This article deals with rhythm in the experiences of infants, focusing in particular on the function of rhythmicity in the baby's sense of being and its continuity. Infants are inevitably subjected to experiences of discontinuity. These experiences are necessary to development, but they expose the child to chaotic experiences when a basic rhythmicity is not ensured. The rhythmicity of childcare experiences gives the illusion of permanence and enables anticipation. This nourishes the basic feeling of security and supports the development of thought. Interactive and intersubjective exchanges must be rhythmic and must be in keeping with the rhythm of the baby, who needs to withdraw regularly from the interaction to internalize the experience of the exchange. Without this retreat, the interaction is over-stimulating and prevents internalization. Object presence/ absence must also be rhythmic, to enable the infant to keep the object alive inside him/ herself. Observation of babies has demonstrated their ability to manage experiences of discontinuity: they are able to sustain a continuous link via their gaze, look for clues indicating the presence of a lost object, search for support in sensations, and fabricate rhythmicity to remain open to the self and the world. The author gives some examples of infant observations that provide evidence of these capacities. One observation shows how a baby defends itself against a discontinuity by actively maintaining a link via his/her gaze. Another example shows an infant holding on to "hard sensations" in order to stay away from "soft" ones, which represent the fragility of the separation experience. This example pertains to a seven-month-old's prelanguage and "prosodic tonicity". The author takes this opportunity to propose the notion of "psychic bisensuality" to describe these two sensation poles, which must be harmoniously articulated to guarantee an inner sense of security. Such repairs of discontinuity are only possible if the experience of discontinuity is not overly disorganizing. For instance, if an object is absent for more than a certain amount of time, it is no longer alive in the infant's mind and despair is inevitable. This prompts us to think carefully about the separation experiences we impose upon babies and their duration. Rhythms of security set in right from the beginning of early childhood, or even in utero. The author gives an example of recourse to inner rhythmicity in an 8 - or 9-month-old baby, which serves to ground the baby's sense of security. In infants, as in each one of us, rhythmicity organizes a foundation of permanence and bridges the gap created by separation. If leaning on sensations and creating neo-rhythms fails to repair the discontinuities, the baby will plunge into experiences of chaos and confusion, as seen, for example, in inconsolability. Even in this latter case, one can find a rhythmicity in the infant's crying, for example, as if the baby didn't want to be separated from the sorrow, a sort of paradoxical companion. Traces of all these primitive defenses can be found in the older child and in adult psychopathology. The importance of rhythmicity is stressed in relation to learning, which involves the experience of otherness and reality, and the rhythmic patterns of engagement and withdrawal support the integration process. The same holds true for the caretaking relationship: rhythmic involvement supports coming together, sharing, and understanding. In all of these situations, the parent, the teacher, the caregiver, must adapt to the child, the pupil, the patient; the external rhythms must fit the internal rhythm of the subject.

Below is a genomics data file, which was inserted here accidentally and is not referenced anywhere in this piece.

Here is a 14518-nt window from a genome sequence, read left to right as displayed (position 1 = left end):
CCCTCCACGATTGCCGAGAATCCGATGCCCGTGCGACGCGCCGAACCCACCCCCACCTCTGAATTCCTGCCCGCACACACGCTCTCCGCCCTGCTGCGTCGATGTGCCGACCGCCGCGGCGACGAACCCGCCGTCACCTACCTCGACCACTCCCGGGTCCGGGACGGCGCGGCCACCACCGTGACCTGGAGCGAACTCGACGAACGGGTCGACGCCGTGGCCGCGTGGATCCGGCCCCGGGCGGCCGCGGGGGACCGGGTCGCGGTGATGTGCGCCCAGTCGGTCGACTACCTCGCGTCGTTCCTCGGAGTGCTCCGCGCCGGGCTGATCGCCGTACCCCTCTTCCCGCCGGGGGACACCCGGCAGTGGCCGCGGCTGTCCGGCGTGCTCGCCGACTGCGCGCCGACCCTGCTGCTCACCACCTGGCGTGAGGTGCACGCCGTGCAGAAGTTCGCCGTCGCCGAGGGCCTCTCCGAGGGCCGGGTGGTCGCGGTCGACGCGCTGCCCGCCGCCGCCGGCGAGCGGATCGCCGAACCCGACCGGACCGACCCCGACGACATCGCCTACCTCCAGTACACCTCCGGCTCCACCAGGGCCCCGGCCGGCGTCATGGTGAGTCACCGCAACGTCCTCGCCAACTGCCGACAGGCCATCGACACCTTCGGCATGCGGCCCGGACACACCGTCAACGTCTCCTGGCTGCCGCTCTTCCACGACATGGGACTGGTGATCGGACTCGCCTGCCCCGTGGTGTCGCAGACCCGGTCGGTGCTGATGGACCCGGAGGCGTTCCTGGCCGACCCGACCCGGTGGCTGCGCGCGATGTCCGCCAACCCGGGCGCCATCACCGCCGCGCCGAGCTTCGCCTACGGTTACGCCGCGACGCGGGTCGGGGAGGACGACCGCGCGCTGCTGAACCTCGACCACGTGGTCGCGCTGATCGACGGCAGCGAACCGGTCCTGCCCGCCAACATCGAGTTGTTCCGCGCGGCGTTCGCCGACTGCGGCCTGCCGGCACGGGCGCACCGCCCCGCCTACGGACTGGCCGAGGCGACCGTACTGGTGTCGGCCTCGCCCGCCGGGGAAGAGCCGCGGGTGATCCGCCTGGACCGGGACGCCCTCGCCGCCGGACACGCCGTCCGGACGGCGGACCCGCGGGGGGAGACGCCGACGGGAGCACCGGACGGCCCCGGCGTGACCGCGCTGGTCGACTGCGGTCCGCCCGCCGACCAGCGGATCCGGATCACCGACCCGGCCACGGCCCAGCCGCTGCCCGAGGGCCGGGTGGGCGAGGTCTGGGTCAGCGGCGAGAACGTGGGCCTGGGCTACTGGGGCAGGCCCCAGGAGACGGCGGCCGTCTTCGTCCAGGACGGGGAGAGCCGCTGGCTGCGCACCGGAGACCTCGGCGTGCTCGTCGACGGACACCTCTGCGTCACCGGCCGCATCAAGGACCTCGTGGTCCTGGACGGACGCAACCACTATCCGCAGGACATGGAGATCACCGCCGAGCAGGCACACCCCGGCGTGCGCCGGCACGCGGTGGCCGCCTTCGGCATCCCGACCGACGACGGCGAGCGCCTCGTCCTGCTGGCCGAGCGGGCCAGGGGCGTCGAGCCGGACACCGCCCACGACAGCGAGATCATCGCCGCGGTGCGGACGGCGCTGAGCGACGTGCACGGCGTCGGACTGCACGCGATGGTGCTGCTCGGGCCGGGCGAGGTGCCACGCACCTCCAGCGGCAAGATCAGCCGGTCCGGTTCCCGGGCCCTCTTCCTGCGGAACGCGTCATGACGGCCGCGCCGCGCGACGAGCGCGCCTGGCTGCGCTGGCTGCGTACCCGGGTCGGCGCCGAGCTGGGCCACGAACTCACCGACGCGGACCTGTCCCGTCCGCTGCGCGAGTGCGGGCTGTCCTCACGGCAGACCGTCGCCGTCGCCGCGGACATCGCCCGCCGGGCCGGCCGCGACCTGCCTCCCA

Keywords: Apprentissage; Basic security; Bisensualité psychique; Discontinuity; Discontinuité; Learning; Psychic bisensuality; Psychological care; Rhythmicity; Rythmicité; Soin psychique; Sécurité de base.
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